12 Herbs and Spices For Flavorful Japanese Cooking

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Japanese herbs and spices

Wa-ha-bu” or “wa-supaisu“, which literally means “Japanese herbs” and “Japanese spice” are the hidden flavor.

Japanese food is mostly not spicy or does not have a unique flavor, so you may wonder if there are such ingredients in Japan, but yes, they do! The Japanese use lots of herbs and spices like shiso, mitsuba, and myoga.

The Wa-herb Association website mentions that “Wa-herb” is categorized as a herb found and has been used even before the Edo era (1603-1867).

Some originated in Japan and some naturally came from out of Japan. It has been unique to Japan because Japan is an island country and was not in contact frequently with other countries.

The herbs and spices are not used like a Chinese herbal medicine, but are something that people consume daily in Japan.

The taste is subtle, but it becomes prominent once you realize what the common 12 herbs and spices taste like.

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1. Shiso (紫蘇)

Shiso is one of the most commonly used leafy herbs in Japan.

It’s called “perilla leaf” or “Japanese basil” in English, but the taste is close to mint. You may have tasted Korean perilla leaves if you are a Korean BBQ lover.

The 5 most important health benefits are the following.

  • anti-inflammatory
  • treat illnesses such as asthma
  • antioxidant
  • better blood circulation
  • control hormone balance

Shiso has green and red types. Green is commonly used in cooking, such as by pickling, garnishment for sushi or tofu, or rolling it on meat to sauté.

Red has a stronger unique taste, so it’s not used daily. But it’s commonly used in drinks with vinegar and plums, or in furikake (sprinkles) for rice to enjoy its bright color and unique taste.

2. Myoga (茗荷)

Myoga is a Japanese herb often referred to as Japanese ginger. The spiciness is more subtle than ginger, but the distinct zesty taste is similar to what is called “Ginger Flower” in Southeast Asia.

The texture is crunchy and tender. It has a similar unique taste to shiso, but a different texture, so it’s often used together for a great combination.

Japanese usually roll myoga with pork then sauté, or eat it fresh by slicing it finely and plating it on a cold dish, such as salad, tofu, or somen noodle.

The 4 most important health benefits are the following.

  • Prevent heat fatigue
  • Better blood circulation
  • Improve appetite
  • Give an antibacterial effect

3. Mitsuba (三つ葉)

Mitsuba is a Japanese herb called “Japanese wild parsley”, or “three leaves” because it has three leaves on one stem.

As the name suggests, it has a similar taste to parsley and celery.

The taste is subtle, so it’s usually presented as a garnish in Japanese soup commonly in osuimono (Japanese clear soup) or on top of chawanmushi (Japanese steamed tofu) in Japanese restaurants.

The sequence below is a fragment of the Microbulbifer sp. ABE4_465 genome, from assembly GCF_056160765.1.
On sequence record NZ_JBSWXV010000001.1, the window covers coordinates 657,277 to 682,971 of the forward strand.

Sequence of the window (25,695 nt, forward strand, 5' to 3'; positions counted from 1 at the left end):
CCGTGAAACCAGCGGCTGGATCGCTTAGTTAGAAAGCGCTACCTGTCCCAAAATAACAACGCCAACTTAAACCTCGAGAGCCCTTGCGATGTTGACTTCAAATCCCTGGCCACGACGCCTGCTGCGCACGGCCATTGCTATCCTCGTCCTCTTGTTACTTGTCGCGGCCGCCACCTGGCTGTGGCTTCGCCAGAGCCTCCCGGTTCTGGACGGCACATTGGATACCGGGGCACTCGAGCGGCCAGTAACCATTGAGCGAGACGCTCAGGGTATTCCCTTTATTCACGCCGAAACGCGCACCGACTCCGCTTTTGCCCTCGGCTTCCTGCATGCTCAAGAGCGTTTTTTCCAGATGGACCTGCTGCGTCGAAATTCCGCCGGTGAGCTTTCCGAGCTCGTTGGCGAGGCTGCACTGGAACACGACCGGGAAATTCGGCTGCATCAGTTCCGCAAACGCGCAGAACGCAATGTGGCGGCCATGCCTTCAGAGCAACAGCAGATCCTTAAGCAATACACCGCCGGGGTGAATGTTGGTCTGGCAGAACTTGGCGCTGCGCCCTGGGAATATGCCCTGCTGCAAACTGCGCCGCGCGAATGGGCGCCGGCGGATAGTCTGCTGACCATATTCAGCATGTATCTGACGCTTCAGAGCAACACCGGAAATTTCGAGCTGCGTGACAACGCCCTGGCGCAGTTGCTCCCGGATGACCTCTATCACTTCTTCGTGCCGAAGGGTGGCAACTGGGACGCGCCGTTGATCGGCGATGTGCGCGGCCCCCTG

It can be eaten uncooked, but also common to stir-fry or blanch to enjoy the taste directly.

Health benefits include these 5 most commonly attributed ones.

  • Relief stress
  • Recover cough or cold symptoms
  • Better skin
  • Improve constipation
  • Prevents cancer or arteriosclerosis

4. Wasabi (山葵)

Wasabi, the Japanese horseradish, is one of the few spicy spices in Japan.

It is a root vegetable and is mostly known as a grated condiment to come with sushi and sashimi.

It has a unique spiciness that is hard to consume a lot at once, so it does not usually shine in a dish.

But it has several health benefits just like other wa-herbs and wa-spices. The 5 most commonly attributed ones are below.

  • Antibacterial
  • Anti-inflammatory
  • Anticancer
  • Improve appetite
  • Antidiarrheal

It’s also nice to mince and turn it into a semi-dried furikake (sprinkles) or pickled dipping sauce to enjoy the crunchiness.

We recommend you eat it together with oily food to neutralize the taste if you are not used to the spiciness!

5. Ginger (生姜)

Shoga or ginger is also a wa-spice! It has been in Japan since around the 3rd century.

Japan commonly uses young ginger (新生姜、shin-shoga)and old ginger.

Young ginger is used for pickles for its softer texture.

Old ginger is commonly used for stir-frying or braising. The most common Japanese dish you may have heard of is Buta-no-Shogayaki (豚の生姜焼き、Pork stir-fried with ginger).

Both taste mostly the same as ginger from other countries.

The 4 most important health benefits of ginger are the following.

  • Treat chronic indigestion
  • Treat osteoarthritis
  • Treat pain of rheumatism
  • Improve cold and cough

6. Karashi (辛子)

Karashi is a Japanese spice, also called Japanese mustard. Although the taste is almost similar to the usual Western mustard, it has a more edgy and spicy taste similar to wasabi.

It usually comes as a condiment for Japanese dishes such as natto, oden, or tonkatsu. Sometimes it’s used as a hidden flavor in Japanese Western dish sauces or cold mayonnaise dishes.

The health benefits of karashi are many, the 5 most important stated below.

  • Strong disinfectant
  • Strong antioxidant
  • Better appetite
  • Better skin
  • Improve anemia

7. Shichimi Togarashi (七味唐辛子)

Shichimi Togarashi (literally means “7 taste chili pepper”) is a powdered chili spice that mixes 7 different spices, just like allspice or five spice powder.

The Japanese herbs, spices, and condiments used for this spice vary depending on the manufacturer.

Mostly they include red chili flakes, sansho, sesame seeds, nori seaweed, shiso, dried orange peel, hemp, and poppy seeds.

It has a unique spicy flavor with a little tanginess and acidity.

It’s versatile to sprinkle or dip on any kind of dish, such as udon, hot pot, yakitori, or braised tofu.

The health benefits depend on the content, but you can enjoy the comprehensive benefits.

Health benefits of shichimi togarashi include these 4 most important ones, among others.

  • Better digestion